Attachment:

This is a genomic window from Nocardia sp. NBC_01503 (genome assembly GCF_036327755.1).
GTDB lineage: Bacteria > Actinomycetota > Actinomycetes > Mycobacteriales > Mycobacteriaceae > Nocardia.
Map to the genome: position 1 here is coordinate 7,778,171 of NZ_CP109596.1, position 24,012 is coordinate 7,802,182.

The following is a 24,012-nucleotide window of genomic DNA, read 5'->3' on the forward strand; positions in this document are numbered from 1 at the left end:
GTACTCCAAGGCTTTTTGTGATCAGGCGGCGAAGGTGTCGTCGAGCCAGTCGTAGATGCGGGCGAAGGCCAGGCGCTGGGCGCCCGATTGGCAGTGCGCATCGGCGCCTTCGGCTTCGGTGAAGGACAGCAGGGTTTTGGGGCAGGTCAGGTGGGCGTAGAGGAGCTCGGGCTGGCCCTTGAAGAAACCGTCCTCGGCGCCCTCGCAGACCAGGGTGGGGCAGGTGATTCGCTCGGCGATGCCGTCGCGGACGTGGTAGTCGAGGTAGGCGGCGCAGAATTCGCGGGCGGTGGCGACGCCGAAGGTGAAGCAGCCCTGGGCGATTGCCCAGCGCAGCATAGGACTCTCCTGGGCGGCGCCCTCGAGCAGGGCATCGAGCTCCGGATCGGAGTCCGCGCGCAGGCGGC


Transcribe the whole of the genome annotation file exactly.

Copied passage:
This is a genomic window from Nocardia sp. NBC_01503 (genome assembly GCF_036327755.1).
GTDB lineage: Bacteria > Actinomycetota > Actinomycetes > Mycobacteriales > Mycobacteriaceae > Nocardia.
Map to the genome: position 1 here is coordinate 7,778,171 of NZ_CP109596.1, position 24,012 is coordinate 7,802,182.

The following is a 24,012-nucleotide window of genomic DNA, read 5'->3' on the forward strand; positions in this document are numbered from 1 at the left end:
GTACTCCAAGGCTTTTTGTGATCAGGCGGCGAAGGTGTCGTCGAGCCAGTCGTAGATGCGGGCGAAGGCCAGGCGCTGGGCGCCCGATTGGCAGTGCGCATCGGCGCCTTCGGCTTCGGTGAAGGACAGCAGGGTTTTGGGGCAGGTCAGGTGGGCGTAGAGGAGCTCGGGCTGGCCCTTGAAGAAACCGTCCTCGGCGCCCTCGCAGACCAGGGTGGGGCAGGTGATTCGCTCGGCGATGCCGTCGCGGACGTGGTAGTCGAGGTAGGCGGCGCAGAATTCGCGGGCGGTGGCGACGCCGAAGGTGAAGCAGCCCTGGGCGATTGCCCAGCGCAGCATAGGACTCTCCTGGGCGGCGCCCTCGAGCAGGGCATCGAGCTCCGGATCGGAGTCCGCGCGCAGGCGGC